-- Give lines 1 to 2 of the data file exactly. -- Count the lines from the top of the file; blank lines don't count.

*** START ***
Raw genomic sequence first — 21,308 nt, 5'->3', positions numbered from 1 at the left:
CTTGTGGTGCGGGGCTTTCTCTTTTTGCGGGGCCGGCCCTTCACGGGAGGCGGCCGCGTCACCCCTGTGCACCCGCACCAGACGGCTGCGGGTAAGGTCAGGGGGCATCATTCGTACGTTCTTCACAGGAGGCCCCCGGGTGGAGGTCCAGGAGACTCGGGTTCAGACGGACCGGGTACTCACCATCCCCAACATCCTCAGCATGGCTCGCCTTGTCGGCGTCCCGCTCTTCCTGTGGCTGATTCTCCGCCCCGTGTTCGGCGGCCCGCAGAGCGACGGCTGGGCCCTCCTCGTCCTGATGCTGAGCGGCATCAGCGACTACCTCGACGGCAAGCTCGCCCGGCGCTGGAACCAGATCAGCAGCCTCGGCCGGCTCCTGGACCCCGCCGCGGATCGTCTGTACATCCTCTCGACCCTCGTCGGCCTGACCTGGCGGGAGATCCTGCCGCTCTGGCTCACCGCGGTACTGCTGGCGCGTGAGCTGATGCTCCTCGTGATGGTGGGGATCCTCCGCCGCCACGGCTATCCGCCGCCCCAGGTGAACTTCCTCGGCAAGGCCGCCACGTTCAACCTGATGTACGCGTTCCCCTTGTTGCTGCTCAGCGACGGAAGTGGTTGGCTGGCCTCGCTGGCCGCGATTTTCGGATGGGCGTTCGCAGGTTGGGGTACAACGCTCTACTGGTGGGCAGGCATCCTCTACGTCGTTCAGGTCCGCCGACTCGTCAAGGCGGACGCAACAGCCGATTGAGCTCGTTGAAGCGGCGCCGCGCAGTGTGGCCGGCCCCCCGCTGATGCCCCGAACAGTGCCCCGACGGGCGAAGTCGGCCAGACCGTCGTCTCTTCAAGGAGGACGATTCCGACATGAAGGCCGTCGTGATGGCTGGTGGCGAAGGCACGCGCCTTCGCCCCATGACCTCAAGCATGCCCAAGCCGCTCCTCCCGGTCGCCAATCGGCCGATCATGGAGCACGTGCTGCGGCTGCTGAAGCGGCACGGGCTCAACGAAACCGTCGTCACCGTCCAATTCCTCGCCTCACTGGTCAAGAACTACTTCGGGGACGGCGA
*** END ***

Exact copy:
Raw genomic sequence first — 21,308 nt, 5'->3', positions numbered from 1 at the left:
CTTGTGGTGCGGGGCTTTCTCTTTTTGCGGGGCCGGCCCTTCACGGGAGGCGGCCGCGTCACCCCTGTGCACCCGCACCAGACGGCTGCGGGTAAGGTCAGGGGGCATCATTCGTACGTTCTTCACAGGAGGCCCCCGGGTGGAGGTCCAGGAGACTCGGGTTCAGACGGACCGGGTACTCACCATCCCCAACATCCTCAGCATGGCTCGCCTTGTCGGCGTCCCGCTCTTCCTGTGGCTGATTCTCCGCCCCGTGTTCGGCGGCCCGCAGAGCGACGGCTGGGCCCTCCTCGTCCTGATGCTGAGCGGCATCAGCGACTACCTCGACGGCAAGCTCGCCCGGCGCTGGAACCAGATCAGCAGCCTCGGCCGGCTCCTGGACCCCGCCGCGGATCGTCTGTACATCCTCTCGACCCTCGTCGGCCTGACCTGGCGGGAGATCCTGCCGCTCTGGCTCACCGCGGTACTGCTGGCGCGTGAGCTGATGCTCCTCGTGATGGTGGGGATCCTCCGCCGCCACGGCTATCCGCCGCCCCAGGTGAACTTCCTCGGCAAGGCCGCCACGTTCAACCTGATGTACGCGTTCCCCTTGTTGCTGCTCAGCGACGGAAGTGGTTGGCTGGCCTCGCTGGCCGCGATTTTCGGATGGGCGTTCGCAGGTTGGGGTACAACGCTCTACTGGTGGGCAGGCATCCTCTACGTCGTTCAGGTCCGCCGACTCGTCAAGGCGGACGCAACAGCCGATTGAGCTCGTTGAAGCGGCGCCGCGCAGTGTGGCCGGCCCCCCGCTGATGCCCCGAACAGTGCCCCGACGGGCGAAGTCGGCCAGACCGTCGTCTCTTCAAGGAGGACGATTCCGACATGAAGGCCGTCGTGATGGCTGGTGGCGAAGGCACGCGCCTTCGCCCCATGACCTCAAGCATGCCCAAGCCGCTCCTCCCGGTCGCCAATCGGCCGATCATGGAGCACGTGCTGCGGCTGCTGAAGCGGCACGGGCTCAACGAAACCGTCGTCACCGTCCAATTCCTCGCCTCACTGGTCAAGAACTACTTCGGGGACGGCGA